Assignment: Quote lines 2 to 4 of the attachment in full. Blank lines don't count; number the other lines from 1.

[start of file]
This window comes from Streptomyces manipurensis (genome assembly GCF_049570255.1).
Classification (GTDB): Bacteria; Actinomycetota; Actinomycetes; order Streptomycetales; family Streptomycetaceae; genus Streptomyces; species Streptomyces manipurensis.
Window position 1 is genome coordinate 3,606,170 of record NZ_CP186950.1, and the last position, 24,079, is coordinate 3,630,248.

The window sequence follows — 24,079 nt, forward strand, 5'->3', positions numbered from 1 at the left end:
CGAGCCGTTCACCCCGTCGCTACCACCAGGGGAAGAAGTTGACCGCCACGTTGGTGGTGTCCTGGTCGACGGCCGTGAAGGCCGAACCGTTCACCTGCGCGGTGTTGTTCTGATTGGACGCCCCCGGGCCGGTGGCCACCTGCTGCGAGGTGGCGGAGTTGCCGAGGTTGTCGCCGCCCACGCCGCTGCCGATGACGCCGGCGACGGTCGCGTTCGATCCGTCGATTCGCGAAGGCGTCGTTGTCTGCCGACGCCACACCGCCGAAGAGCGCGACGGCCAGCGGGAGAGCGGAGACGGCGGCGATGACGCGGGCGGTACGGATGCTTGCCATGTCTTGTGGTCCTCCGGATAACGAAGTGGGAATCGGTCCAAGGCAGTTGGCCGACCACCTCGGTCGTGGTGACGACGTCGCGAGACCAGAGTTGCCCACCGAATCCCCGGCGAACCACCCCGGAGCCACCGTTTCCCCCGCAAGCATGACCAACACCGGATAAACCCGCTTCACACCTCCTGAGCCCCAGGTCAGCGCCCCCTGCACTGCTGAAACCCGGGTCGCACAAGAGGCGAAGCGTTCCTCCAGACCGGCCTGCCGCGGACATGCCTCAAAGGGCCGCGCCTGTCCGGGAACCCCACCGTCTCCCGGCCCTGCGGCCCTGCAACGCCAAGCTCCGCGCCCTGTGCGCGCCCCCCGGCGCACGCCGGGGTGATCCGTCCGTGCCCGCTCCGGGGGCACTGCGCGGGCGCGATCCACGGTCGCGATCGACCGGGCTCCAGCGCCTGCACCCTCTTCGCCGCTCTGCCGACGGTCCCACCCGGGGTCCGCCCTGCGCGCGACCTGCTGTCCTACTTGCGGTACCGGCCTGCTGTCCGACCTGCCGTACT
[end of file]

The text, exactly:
Classification (GTDB): Bacteria; Actinomycetota; Actinomycetes; order Streptomycetales; family Streptomycetaceae; genus Streptomyces; species Streptomyces manipurensis.
Window position 1 is genome coordinate 3,606,170 of record NZ_CP186950.1, and the last position, 24,079, is coordinate 3,630,248.

The window sequence follows — 24,079 nt, forward strand, 5'->3', positions numbered from 1 at the left end: